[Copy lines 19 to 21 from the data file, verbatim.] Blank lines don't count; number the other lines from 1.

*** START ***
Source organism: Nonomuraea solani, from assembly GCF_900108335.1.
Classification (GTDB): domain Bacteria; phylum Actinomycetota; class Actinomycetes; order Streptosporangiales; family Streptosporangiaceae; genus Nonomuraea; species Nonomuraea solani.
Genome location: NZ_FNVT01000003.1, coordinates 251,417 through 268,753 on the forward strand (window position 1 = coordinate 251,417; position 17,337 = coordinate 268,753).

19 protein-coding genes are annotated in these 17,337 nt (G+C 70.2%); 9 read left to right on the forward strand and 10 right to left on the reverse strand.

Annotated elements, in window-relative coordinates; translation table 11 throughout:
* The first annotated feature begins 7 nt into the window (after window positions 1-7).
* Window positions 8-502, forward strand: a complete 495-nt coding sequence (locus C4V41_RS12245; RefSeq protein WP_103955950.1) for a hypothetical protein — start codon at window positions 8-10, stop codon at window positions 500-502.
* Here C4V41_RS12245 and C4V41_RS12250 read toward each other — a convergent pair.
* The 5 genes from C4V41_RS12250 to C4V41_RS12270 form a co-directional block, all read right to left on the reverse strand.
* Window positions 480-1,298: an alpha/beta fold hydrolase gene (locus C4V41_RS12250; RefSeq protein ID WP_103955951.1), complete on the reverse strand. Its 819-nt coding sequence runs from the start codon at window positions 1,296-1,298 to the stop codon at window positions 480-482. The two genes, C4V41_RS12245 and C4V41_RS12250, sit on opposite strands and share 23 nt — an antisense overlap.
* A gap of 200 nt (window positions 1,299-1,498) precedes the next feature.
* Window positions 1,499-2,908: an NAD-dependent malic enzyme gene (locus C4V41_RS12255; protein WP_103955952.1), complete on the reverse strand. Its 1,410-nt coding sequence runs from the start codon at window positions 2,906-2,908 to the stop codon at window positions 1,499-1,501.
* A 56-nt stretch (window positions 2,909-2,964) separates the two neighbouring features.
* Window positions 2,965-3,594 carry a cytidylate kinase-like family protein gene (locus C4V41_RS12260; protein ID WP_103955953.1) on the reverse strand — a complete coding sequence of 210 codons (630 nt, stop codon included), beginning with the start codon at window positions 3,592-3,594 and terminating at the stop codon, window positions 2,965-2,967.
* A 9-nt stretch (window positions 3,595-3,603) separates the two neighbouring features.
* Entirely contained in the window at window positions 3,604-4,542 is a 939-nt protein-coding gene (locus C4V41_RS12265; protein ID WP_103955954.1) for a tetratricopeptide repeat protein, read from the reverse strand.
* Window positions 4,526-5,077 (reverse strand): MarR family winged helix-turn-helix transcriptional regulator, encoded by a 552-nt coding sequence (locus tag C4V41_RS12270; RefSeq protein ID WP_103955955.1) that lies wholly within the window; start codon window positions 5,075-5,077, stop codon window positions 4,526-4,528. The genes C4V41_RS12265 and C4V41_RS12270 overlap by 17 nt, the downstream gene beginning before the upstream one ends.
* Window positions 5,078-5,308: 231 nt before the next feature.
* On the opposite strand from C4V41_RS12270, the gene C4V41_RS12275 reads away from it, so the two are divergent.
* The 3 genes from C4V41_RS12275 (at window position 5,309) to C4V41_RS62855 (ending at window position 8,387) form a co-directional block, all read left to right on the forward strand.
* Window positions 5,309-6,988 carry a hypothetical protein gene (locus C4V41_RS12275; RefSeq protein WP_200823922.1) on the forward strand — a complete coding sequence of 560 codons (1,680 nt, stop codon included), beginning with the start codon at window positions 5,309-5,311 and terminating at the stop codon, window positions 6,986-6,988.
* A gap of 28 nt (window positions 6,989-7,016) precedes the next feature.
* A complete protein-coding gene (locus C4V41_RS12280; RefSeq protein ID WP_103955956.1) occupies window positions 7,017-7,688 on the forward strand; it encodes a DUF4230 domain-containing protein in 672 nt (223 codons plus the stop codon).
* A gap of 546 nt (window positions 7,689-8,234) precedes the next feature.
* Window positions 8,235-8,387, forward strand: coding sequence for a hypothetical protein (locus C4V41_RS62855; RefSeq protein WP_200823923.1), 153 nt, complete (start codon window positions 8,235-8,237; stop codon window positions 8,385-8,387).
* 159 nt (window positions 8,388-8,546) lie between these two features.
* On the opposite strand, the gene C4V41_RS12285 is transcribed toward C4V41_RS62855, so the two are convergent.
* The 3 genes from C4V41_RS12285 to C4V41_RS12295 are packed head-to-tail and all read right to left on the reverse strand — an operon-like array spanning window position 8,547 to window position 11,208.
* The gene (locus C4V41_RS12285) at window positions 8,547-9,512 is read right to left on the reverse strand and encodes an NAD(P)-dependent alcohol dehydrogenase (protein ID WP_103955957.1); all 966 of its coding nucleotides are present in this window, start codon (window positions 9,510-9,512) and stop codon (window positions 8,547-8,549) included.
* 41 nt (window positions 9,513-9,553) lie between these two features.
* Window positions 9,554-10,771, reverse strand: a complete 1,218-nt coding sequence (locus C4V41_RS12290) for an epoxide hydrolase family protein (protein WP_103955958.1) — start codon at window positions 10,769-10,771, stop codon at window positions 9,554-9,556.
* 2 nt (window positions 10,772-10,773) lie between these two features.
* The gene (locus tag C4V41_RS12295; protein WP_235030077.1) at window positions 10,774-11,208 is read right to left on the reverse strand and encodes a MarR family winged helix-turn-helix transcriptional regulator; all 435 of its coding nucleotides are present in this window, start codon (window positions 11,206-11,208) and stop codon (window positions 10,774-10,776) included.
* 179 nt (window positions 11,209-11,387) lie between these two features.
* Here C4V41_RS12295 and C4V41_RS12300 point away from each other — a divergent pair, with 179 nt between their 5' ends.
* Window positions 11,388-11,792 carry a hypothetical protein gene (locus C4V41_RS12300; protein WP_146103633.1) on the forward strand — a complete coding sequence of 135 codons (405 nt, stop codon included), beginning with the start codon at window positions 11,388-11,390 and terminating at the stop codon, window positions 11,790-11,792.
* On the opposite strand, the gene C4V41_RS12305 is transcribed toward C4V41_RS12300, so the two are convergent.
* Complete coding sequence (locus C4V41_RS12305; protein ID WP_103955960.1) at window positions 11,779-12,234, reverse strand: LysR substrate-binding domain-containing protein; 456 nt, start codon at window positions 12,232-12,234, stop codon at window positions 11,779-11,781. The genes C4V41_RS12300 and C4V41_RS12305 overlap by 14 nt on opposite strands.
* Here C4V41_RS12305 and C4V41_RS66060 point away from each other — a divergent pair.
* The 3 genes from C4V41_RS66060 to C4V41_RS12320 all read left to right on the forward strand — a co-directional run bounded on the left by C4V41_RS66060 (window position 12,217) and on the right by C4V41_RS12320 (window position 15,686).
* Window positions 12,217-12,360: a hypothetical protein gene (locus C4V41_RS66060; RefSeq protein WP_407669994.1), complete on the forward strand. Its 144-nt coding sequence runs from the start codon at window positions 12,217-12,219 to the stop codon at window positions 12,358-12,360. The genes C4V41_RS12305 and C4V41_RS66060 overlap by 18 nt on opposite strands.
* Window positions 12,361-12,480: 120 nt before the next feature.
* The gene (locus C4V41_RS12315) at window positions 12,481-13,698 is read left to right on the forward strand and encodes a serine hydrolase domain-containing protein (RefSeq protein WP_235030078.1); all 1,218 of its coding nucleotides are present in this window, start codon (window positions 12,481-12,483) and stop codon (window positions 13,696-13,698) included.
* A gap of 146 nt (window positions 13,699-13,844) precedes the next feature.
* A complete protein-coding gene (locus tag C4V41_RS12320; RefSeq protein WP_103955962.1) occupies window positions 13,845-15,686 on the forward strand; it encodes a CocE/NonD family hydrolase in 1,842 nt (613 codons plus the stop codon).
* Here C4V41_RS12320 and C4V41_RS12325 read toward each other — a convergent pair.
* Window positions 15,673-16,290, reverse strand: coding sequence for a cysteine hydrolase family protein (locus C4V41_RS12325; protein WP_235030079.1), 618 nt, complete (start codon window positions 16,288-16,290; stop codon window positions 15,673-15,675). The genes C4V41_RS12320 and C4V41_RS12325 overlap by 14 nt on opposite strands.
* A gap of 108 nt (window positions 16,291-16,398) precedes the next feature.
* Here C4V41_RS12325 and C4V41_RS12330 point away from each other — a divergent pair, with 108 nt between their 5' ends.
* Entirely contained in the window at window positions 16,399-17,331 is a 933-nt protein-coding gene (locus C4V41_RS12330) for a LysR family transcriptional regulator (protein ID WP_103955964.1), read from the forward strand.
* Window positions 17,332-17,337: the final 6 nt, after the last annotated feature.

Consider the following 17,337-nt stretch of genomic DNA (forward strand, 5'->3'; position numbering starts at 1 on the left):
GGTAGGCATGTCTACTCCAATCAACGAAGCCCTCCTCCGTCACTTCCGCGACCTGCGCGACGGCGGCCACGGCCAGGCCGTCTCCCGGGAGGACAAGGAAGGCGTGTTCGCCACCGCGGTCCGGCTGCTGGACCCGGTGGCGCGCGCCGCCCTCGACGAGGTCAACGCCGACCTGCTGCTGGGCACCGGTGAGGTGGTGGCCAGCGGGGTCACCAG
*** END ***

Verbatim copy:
* On the opposite strand from C4V41_RS12270, the gene C4V41_RS12275 reads away from it, so the two are divergent.
* The 3 genes from C4V41_RS12275 (at window position 5,309) to C4V41_RS62855 (ending at window position 8,387) form a co-directional block, all read left to right on the forward strand.
* Window positions 5,309-6,988 carry a hypothetical protein gene (locus C4V41_RS12275; RefSeq protein WP_200823922.1) on the forward strand — a complete coding sequence of 560 codons (1,680 nt, stop codon included), beginning with the start codon at window positions 5,309-5,311 and terminating at the stop codon, window positions 6,986-6,988.